(Closed) Teeth sensitivity

posted 6 years ago in Wellness
Post # 3
Member
4327 posts
Honey bee
  • Wedding: January 1992

Hate to be the bearer of bad news, but this could be a cracked enamel. Look in the mirror and scope it out (not the mouthwash, the literal meaning of scope!) and see if you see any fine cracks in there. It allows temperature differences and air to get closer to your nerve endings.

Post # 4
Member
386 posts
Helper bee
  • Wedding: December 1969

It’s likely that you have gum recession which is one of the most common reasons for increased sensitivity but without seeing it I can’t tell you for sure. Sensodyne does take about 2 weeks to work so stick with it and make sure you are brushing gently and using a soft bristle brush so as not to make the recession worse. Here is a website article on gum recession http://www.webmd.com/oral-health/guide/receding_gums_causes-treatments

If the sensitivity continues you should go see your dentist, sometimes they can cover it with a simple filling and that will get rid of the sensitivity. Also if it’s something more serious you need to know before it gets worse.

Also if sensodyne doesn’t work try Pro Relief it’s a different active ingredient so it may work if sensodyne does not.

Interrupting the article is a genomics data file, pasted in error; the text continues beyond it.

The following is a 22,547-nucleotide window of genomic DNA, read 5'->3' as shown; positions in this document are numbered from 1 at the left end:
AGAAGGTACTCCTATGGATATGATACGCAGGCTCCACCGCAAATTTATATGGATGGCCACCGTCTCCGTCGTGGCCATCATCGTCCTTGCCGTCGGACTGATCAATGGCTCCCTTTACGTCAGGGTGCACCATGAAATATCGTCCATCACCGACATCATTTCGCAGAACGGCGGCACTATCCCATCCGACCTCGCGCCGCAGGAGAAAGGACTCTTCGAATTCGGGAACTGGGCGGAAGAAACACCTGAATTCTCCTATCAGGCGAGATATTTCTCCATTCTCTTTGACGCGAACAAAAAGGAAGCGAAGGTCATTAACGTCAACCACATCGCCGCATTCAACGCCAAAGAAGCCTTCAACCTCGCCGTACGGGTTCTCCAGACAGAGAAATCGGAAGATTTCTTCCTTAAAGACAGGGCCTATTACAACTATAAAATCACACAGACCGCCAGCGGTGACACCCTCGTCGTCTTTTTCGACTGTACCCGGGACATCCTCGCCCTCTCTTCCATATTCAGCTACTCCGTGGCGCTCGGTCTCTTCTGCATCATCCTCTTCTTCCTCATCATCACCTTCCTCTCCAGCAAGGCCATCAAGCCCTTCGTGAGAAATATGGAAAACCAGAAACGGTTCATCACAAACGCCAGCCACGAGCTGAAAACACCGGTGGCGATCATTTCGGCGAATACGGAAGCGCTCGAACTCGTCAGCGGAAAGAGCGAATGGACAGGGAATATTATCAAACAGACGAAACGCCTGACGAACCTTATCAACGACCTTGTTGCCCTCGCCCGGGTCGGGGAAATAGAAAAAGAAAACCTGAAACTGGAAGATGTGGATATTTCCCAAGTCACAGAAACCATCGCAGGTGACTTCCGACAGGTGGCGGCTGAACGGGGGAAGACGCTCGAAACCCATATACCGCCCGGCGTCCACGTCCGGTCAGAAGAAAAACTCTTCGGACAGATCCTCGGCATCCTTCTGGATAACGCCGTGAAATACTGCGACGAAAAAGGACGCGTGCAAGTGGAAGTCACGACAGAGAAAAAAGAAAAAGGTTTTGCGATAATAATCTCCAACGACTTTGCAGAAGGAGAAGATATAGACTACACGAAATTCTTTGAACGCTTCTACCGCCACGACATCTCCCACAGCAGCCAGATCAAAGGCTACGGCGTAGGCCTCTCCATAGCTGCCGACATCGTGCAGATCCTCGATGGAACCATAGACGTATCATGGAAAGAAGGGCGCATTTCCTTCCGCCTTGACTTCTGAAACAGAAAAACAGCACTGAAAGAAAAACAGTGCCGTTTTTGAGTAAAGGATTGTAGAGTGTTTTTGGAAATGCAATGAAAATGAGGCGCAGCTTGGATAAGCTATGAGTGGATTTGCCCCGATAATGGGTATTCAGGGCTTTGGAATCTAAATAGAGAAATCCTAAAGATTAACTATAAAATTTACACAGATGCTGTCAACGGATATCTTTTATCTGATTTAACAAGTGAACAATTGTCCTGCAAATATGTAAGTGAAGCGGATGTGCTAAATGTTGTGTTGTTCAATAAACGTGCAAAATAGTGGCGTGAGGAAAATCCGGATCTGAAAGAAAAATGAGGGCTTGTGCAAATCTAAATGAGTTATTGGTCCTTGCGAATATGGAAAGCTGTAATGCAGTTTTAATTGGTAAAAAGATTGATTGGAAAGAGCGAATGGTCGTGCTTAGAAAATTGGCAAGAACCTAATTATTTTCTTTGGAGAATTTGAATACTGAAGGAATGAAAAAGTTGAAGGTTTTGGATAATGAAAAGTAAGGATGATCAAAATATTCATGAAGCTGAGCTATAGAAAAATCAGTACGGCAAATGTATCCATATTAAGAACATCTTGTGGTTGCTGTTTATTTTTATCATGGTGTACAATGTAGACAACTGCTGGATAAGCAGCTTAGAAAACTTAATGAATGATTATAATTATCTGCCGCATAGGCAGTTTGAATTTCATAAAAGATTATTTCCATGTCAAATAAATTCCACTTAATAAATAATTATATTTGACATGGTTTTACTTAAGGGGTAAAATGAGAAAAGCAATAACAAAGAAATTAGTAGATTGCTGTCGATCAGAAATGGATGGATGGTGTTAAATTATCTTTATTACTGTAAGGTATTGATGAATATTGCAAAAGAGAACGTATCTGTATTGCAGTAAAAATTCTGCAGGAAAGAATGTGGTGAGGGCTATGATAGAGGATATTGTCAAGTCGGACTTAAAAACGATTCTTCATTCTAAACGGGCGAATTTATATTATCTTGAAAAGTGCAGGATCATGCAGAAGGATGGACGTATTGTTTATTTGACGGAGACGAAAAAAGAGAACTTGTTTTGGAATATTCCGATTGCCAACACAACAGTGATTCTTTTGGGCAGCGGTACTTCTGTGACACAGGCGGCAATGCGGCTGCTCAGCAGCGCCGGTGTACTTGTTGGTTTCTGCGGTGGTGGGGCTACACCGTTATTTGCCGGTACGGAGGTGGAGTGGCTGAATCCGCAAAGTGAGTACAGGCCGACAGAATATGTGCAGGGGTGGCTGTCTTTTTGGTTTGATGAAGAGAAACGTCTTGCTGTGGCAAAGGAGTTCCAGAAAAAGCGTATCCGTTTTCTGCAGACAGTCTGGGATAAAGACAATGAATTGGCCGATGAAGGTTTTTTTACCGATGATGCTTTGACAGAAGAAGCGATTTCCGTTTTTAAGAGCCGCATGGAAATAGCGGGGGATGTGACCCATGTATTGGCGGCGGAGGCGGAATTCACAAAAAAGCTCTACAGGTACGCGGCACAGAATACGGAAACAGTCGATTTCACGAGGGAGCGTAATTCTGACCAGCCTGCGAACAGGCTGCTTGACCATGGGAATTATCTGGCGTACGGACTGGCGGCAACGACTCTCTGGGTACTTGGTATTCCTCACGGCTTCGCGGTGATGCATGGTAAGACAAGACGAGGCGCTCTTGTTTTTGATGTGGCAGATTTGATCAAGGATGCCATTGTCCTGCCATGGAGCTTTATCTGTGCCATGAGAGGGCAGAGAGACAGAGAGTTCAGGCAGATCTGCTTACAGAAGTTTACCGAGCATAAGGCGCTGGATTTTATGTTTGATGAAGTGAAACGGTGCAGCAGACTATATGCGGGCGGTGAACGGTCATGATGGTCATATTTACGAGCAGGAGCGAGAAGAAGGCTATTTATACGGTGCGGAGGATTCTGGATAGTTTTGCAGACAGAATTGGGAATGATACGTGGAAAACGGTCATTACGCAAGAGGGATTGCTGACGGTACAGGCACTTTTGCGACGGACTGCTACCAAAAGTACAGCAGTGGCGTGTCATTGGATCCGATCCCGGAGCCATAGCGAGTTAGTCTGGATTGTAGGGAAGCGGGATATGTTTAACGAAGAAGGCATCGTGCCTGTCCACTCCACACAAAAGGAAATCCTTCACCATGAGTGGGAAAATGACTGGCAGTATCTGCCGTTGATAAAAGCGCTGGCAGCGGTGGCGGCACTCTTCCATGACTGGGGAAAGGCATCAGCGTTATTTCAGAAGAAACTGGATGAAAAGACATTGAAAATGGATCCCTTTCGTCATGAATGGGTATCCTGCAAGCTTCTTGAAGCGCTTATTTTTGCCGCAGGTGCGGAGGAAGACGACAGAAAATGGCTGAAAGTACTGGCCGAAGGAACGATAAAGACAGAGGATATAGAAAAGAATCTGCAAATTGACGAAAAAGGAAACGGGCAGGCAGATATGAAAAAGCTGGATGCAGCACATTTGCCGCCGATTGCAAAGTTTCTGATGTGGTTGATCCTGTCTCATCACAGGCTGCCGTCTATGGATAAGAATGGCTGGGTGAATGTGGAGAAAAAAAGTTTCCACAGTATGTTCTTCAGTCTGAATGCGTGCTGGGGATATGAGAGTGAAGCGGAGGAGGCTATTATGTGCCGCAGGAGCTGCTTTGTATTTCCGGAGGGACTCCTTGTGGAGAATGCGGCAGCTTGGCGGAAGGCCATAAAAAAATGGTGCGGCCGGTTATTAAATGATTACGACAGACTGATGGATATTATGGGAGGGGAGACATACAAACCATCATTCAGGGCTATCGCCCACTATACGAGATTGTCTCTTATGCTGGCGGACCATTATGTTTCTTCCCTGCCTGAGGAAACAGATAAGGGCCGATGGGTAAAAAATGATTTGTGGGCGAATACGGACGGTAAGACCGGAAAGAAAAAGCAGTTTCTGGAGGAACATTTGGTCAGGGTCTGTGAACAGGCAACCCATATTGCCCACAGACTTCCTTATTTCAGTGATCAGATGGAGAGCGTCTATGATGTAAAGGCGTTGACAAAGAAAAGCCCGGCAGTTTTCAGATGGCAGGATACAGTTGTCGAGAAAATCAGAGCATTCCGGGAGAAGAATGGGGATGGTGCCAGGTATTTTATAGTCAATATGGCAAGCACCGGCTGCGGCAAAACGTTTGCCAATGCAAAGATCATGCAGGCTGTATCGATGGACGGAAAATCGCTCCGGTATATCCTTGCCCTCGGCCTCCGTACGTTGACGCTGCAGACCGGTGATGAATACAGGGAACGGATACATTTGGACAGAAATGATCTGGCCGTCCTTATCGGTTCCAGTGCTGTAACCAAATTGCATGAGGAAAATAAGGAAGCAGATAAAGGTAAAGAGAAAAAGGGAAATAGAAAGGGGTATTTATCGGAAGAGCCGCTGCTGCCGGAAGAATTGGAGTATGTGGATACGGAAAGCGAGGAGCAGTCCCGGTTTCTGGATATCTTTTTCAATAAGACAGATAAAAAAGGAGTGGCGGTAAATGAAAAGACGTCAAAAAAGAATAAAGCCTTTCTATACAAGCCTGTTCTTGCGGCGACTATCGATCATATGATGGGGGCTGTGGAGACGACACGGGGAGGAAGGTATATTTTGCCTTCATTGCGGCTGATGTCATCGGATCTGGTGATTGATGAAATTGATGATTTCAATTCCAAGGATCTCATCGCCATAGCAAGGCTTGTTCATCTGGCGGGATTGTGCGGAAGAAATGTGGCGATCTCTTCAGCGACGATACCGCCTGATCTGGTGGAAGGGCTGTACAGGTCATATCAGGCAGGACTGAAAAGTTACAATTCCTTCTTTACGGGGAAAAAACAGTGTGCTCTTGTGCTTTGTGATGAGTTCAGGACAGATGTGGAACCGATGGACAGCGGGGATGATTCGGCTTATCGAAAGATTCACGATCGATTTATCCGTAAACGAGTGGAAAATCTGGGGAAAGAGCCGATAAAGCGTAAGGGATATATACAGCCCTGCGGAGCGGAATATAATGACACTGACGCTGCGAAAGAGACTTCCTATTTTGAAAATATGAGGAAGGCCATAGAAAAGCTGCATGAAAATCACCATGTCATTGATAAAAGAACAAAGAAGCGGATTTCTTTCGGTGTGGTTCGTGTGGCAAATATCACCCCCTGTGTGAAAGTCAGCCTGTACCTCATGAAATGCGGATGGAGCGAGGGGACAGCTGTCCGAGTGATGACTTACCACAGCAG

Post # 6
Member
3574 posts
Sugar bee
  • Wedding: September 2011

When you have a cavity or need a root canal, the pain can spread to the other teeth and make them sensitive.  I would see a dentist ASAP.  I’ve let many cavities go way too long and ended up with 5 root canals.

Post # 7
Member
1526 posts
Bumble bee
  • Wedding: June 2012

I have tooth sensitivity that is a result from brushing too often and too hard.  It has worn down the enamel on some of my teeth.  Some days are worse than others.  I started using Sensodyne and it has worked wonders.  

Post # 8
Member
327 posts
Helper bee
  • Wedding: May 2012

If you don’t do this aleady.. Floss more often and use sensodyne too

The topic ‘Teeth sensitivity’ is closed to new replies.

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